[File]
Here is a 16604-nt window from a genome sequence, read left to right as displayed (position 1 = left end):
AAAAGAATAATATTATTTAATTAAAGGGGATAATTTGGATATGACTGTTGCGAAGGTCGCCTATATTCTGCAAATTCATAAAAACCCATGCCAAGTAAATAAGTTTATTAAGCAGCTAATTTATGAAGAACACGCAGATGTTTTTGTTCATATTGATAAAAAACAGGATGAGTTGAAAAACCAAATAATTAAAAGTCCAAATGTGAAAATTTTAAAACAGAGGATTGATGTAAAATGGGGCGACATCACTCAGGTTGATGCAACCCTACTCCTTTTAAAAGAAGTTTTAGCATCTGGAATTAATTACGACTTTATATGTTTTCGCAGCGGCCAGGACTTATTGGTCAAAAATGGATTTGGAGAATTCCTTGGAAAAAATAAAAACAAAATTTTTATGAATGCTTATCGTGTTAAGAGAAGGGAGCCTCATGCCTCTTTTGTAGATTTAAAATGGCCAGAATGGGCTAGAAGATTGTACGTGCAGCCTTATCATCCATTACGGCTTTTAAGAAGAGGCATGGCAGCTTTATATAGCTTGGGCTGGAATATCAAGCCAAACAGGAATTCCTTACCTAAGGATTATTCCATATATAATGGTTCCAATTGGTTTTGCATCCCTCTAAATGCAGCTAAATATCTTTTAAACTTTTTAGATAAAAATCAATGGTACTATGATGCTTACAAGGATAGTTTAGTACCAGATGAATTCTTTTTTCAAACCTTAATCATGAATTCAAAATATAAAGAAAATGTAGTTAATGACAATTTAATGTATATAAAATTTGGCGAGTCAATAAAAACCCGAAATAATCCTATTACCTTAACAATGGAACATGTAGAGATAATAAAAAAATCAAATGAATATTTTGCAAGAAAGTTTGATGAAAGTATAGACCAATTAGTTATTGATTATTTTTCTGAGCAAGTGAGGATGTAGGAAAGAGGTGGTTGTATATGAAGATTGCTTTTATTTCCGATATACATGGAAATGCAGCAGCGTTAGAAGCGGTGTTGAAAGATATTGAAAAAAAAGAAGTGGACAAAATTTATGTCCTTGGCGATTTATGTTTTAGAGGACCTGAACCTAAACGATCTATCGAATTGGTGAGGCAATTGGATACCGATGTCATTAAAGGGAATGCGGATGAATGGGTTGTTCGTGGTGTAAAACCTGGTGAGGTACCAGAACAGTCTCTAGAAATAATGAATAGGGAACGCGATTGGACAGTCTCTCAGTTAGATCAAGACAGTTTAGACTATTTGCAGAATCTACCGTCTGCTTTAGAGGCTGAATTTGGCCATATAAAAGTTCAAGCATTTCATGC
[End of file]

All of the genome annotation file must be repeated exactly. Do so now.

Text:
Here is a 16604-nt window from a genome sequence, read left to right as displayed (position 1 = left end):
AAAAGAATAATATTATTTAATTAAAGGGGATAATTTGGATATGACTGTTGCGAAGGTCGCCTATATTCTGCAAATTCATAAAAACCCATGCCAAGTAAATAAGTTTATTAAGCAGCTAATTTATGAAGAACACGCAGATGTTTTTGTTCATATTGATAAAAAACAGGATGAGTTGAAAAACCAAATAATTAAAAGTCCAAATGTGAAAATTTTAAAACAGAGGATTGATGTAAAATGGGGCGACATCACTCAGGTTGATGCAACCCTACTCCTTTTAAAAGAAGTTTTAGCATCTGGAATTAATTACGACTTTATATGTTTTCGCAGCGGCCAGGACTTATTGGTCAAAAATGGATTTGGAGAATTCCTTGGAAAAAATAAAAACAAAATTTTTATGAATGCTTATCGTGTTAAGAGAAGGGAGCCTCATGCCTCTTTTGTAGATTTAAAATGGCCAGAATGGGCTAGAAGATTGTACGTGCAGCCTTATCATCCATTACGGCTTTTAAGAAGAGGCATGGCAGCTTTATATAGCTTGGGCTGGAATATCAAGCCAAACAGGAATTCCTTACCTAAGGATTATTCCATATATAATGGTTCCAATTGGTTTTGCATCCCTCTAAATGCAGCTAAATATCTTTTAAACTTTTTAGATAAAAATCAATGGTACTATGATGCTTACAAGGATAGTTTAGTACCAGATGAATTCTTTTTTCAAACCTTAATCATGAATTCAAAATATAAAGAAAATGTAGTTAATGACAATTTAATGTATATAAAATTTGGCGAGTCAATAAAAACCCGAAATAATCCTATTACCTTAACAATGGAACATGTAGAGATAATAAAAAAATCAAATGAATATTTTGCAAGAAAGTTTGATGAAAGTATAGACCAATTAGTTATTGATTATTTTTCTGAGCAAGTGAGGATGTAGGAAAGAGGTGGTTGTATATGAAGATTGCTTTTATTTCCGATATACATGGAAATGCAGCAGCGTTAGAAGCGGTGTTGAAAGATATTGAAAAAAAAGAAGTGGACAAAATTTATGTCCTTGGCGATTTATGTTTTAGAGGACCTGAACCTAAACGATCTATCGAATTGGTGAGGCAATTGGATACCGATGTCATTAAAGGGAATGCGGATGAATGGGTTGTTCGTGGTGTAAAACCTGGTGAGGTACCAGAACAGTCTCTAGAAATAATGAATAGGGAACGCGATTGGACAGTCTCTCAGTTAGATCAAGACAGTTTAGACTATTTGCAGAATCTACCGTCTGCTTTAGAGGCTGAATTTGGCCATATAAAAGTTCAAGCATTTCATGC